Mr. KUYKENDALL. I would certainly like to see the cap removed from my perspective, because it is counterproductive now in the environment we are in, because they don't—these people don't build anything and they are the only independent audit we have of private sector research. So if the private sector, whether it is any of our companies are doing it, we have got to have somebody check the work.

    Secretary GANSLER. I agree, and I might point out that the cap was put on by the Congress.
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    Mr. KUYKENDALL. Well, but it keeps coming back there. A second question, a very short one, with all the launch capability that we are going to need over the next few years to put up our satellites and the like, what program are you using to go and find low-cost launch—lower-cost launch? We have got several companies, I know, across the country that are building cheap rockets and trying to figure out a way to make a living with it. And we have got so many launches coming at us, I think the trouble I find is are we putting the proper, even a little bit of resource in that area which might save us some big bucks down the road, and it might be worth the insurance just finding another source to launch with.

    Secretary GANSLER. It is somewhat of a dichotomy in the sense that I completely agree with you that what we need to do is to move toward the lower-cost approaches to the extent we can. The dichotomy comes in that we already have something like 50 percent excess capacity in terms of the space launch industry and the space vehicles. And so we are at this dilemma of do you try to maintain the infrastructure and the support or do you try to bring in additional people, as you are suggesting. What we have done recently is we actually have a rather broad study underway looking at this whole industry structure and trying to come up with some initiatives that can get us in the direction that your question leads to, which is ways of trying to get lower-cost space launch capability, and rockets, in general.

    We have got a couple of areas that we are exploring, one of which is, by the way, Transatlantic activities, where you might gain some benefits from joint ventures. And another one that is very appealing to us, obviously, is the way we are taking the Evolved Expendable Launch Vehicle (EELV), the next generation vehicle here through the combination of the military need and the commercial need, where about two-thirds of the launches will be commercial, one-third military. And through combining those, we can gain the benefits of the savings that would result from a commonality of the two. In fact, we can even have the benefit of competition as a result of the higher volume, and hopefully, that will drive down the cost as well. So we are very sensitive to the issue that you raise, which is the high cost of the space program.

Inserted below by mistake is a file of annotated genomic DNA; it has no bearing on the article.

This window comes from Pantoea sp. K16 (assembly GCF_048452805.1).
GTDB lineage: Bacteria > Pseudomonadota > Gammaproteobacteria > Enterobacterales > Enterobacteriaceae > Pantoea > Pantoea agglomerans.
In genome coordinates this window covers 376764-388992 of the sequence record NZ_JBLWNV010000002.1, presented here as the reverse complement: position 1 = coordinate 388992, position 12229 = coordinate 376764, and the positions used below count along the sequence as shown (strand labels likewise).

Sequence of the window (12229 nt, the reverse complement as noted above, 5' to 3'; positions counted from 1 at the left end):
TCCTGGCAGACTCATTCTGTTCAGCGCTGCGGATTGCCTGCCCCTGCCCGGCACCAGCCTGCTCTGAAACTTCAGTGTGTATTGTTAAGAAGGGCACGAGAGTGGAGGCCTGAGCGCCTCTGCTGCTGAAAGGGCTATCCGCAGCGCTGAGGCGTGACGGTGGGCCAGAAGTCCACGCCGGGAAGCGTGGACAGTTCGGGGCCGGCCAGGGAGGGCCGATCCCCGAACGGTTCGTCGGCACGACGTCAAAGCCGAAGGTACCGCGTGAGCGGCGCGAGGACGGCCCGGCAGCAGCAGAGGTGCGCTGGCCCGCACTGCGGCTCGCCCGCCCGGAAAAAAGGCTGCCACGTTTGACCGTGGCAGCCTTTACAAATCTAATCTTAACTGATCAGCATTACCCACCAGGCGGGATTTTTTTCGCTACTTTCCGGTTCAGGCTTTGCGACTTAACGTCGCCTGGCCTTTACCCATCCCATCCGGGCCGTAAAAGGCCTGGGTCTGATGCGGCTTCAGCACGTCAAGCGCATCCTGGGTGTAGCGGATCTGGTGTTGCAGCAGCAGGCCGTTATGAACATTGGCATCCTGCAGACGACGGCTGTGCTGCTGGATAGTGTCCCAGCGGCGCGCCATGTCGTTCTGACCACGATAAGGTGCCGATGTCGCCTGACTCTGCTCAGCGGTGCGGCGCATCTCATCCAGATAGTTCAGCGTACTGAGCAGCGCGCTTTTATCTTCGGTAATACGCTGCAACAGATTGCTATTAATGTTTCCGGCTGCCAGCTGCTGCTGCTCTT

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    Mr. KUYKENDALL. Last point—and you can just elaborate on this for me more than anything. We have got—a number of our future threats are threats that have to do with cyber warfare, chemical warfare, biological warfare, and you touched on it briefly. Could you elaborate a little further on where the research money is going or how we are focusing research efforts to try to make us more competitive in that environment, from being able to both defend ourself and then at some point perhaps use those as offensive weapons in some cases.

    Secretary GANSLER. I should comment that our effort here is focused on the defensive side of the biological, chemical and nuclear weapons.

    Mr. KUYKENDALL. I didn't mean the biological and chemical. I meant just the cyber warfare.

    Secretary GANSLER. But in terms of the activity here, we have got to focus first on the short-term in terms of buying the equipment and so forth that you need, the detectors, the uniforms, even the vaccinations that you require. And then the longer-term, clearly, is a research-oriented activity, which is the direction that you are talking about. In fact, let me ask Frank Fernandez to try to cover some of the work that DARPA is doing in this area, because it is really exciting.

    Dr. FERNANDEZ. The work that we are doing in the biological warfare defense area and in the information assurance and security are two of our major thrusts at DARPA. In the biological warfare defense area, the work that we have been doing has been broken into several parts. First, advanced therapeutics, which are not pathogen specific, and by that, we are talking about therapeutic second attack, a whole bunch of different kinds of pathogens, so that you can conceive of vaccines that might be good for more than one—broad band, trying to develop ways to do this.
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    We have been looking at new sensors to detect attacks, ways that we can sense attacks. The difficulty with detecting a biological attack is that for a lot of the more dangerous ailiens—the concentrations that are lethal to people are so small that it really makes for a very, very difficult problem in sensing. So building sensors to see if we can learn how to do this—and networks of sensors then to track where the agents are going after they're dispersed. The next area we have been working in is advanced diagnostics. Can I get diagnostics from human beings that tell me that they have been exposed to biological agents before they start to show symptoms? If I can pick up one or two weeks on this problem by getting diagnostics before people start to show external symptoms, then the possibility of treatment is incredibly increased in successful treatment.